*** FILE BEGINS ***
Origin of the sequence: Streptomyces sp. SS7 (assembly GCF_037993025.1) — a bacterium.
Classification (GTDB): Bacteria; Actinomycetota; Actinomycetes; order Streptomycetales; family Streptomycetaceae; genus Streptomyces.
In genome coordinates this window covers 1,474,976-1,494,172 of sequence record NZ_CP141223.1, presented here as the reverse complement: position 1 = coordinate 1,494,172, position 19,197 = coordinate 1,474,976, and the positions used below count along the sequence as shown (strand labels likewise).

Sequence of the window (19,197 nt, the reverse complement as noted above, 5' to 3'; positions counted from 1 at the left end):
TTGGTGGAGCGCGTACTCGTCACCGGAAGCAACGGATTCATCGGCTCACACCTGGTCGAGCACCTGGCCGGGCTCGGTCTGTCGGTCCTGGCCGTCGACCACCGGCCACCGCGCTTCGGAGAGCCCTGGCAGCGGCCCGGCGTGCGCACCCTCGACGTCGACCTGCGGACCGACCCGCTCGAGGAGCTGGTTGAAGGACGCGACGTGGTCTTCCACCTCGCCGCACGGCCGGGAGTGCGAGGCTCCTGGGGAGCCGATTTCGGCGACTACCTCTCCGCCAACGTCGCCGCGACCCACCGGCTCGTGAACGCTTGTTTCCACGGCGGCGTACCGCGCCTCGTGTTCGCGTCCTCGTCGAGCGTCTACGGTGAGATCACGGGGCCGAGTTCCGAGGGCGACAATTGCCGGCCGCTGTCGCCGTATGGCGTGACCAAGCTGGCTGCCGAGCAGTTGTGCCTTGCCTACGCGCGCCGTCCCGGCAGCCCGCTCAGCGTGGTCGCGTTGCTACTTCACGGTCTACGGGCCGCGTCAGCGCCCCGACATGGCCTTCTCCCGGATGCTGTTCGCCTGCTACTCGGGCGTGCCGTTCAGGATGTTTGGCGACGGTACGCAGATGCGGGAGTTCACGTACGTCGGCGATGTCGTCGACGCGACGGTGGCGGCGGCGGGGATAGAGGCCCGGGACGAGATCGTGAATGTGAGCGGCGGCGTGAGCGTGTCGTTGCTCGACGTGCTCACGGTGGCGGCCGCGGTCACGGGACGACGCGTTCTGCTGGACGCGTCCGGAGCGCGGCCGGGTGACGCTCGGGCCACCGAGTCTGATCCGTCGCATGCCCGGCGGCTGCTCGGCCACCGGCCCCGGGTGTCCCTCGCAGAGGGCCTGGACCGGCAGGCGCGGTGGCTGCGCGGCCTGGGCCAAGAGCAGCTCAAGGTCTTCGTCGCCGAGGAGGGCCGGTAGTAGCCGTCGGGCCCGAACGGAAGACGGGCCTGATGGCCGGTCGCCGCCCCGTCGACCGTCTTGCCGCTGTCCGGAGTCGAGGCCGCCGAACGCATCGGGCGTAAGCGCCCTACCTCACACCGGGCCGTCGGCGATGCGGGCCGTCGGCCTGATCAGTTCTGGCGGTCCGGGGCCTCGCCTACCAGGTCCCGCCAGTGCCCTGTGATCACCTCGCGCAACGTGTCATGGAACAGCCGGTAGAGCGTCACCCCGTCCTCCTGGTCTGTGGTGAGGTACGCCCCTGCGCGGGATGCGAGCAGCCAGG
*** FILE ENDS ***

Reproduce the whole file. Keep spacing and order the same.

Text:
Origin of the sequence: Streptomyces sp. SS7 (assembly GCF_037993025.1) — a bacterium.
Classification (GTDB): Bacteria; Actinomycetota; Actinomycetes; order Streptomycetales; family Streptomycetaceae; genus Streptomyces.
In genome coordinates this window covers 1,474,976-1,494,172 of sequence record NZ_CP141223.1, presented here as the reverse complement: position 1 = coordinate 1,494,172, position 19,197 = coordinate 1,474,976, and the positions used below count along the sequence as shown (strand labels likewise).

Sequence of the window (19,197 nt, the reverse complement as noted above, 5' to 3'; positions counted from 1 at the left end):
TTGGTGGAGCGCGTACTCGTCACCGGAAGCAACGGATTCATCGGCTCACACCTGGTCGAGCACCTGGCCGGGCTCGGTCTGTCGGTCCTGGCCGTCGACCACCGGCCACCGCGCTTCGGAGAGCCCTGGCAGCGGCCCGGCGTGCGCACCCTCGACGTCGACCTGCGGACCGACCCGCTCGAGGAGCTGGTTGAAGGACGCGACGTGGTCTTCCACCTCGCCGCACGGCCGGGAGTGCGAGGCTCCTGGGGAGCCGATTTCGGCGACTACCTCTCCGCCAACGTCGCCGCGACCCACCGGCTCGTGAACGCTTGTTTCCACGGCGGCGTACCGCGCCTCGTGTTCGCGTCCTCGTCGAGCGTCTACGGTGAGATCACGGGGCCGAGTTCCGAGGGCGACAATTGCCGGCCGCTGTCGCCGTATGGCGTGACCAAGCTGGCTGCCGAGCAGTTGTGCCTTGCCTACGCGCGCCGTCCCGGCAGCCCGCTCAGCGTGGTCGCGTTGCTACTTCACGGTCTACGGGCCGCGTCAGCGCCCCGACATGGCCTTCTCCCGGATGCTGTTCGCCTGCTACTCGGGCGTGCCGTTCAGGATGTTTGGCGACGGTACGCAGATGCGGGAGTTCACGTACGTCGGCGATGTCGTCGACGCGACGGTGGCGGCGGCGGGGATAGAGGCCCGGGACGAGATCGTGAATGTGAGCGGCGGCGTGAGCGTGTCGTTGCTCGACGTGCTCACGGTGGCGGCCGCGGTCACGGGACGACGCGTTCTGCTGGACGCGTCCGGAGCGCGGCCGGGTGACGCTCGGGCCACCGAGTCTGATCCGTCGCATGCCCGGCGGCTGCTCGGCCACCGGCCCCGGGTGTCCCTCGCAGAGGGCCTGGACCGGCAGGCGCGGTGGCTGCGCGGCCTGGGCCAAGAGCAGCTCAAGGTCTTCGTCGCCGAGGAGGGCCGGTAGTAGCCGTCGGGCCCGAACGGAAGACGGGCCTGATGGCCGGTCGCCGCCCCGTCGACCGTCTTGCCGCTGTCCGGAGTCGAGGCCGCCGAACGCATCGGGCGTAAGCGCCCTACCTCACACCGGGCCGTCGGCGATGCGGGCCGTCGGCCTGATCAGTTCTGGCGGTCCGGGGCCTCGCCTACCAGGTCCCGCCAGTGCCCTGTGATCACCTCGCGCAACGTGTCATGGAACAGCCGGTAGAGCGTCACCCCGTCCTCCTGGTCTGTGGTGAGGTACGCCCCTGCGCGGGATGCGAGCAGCCAGG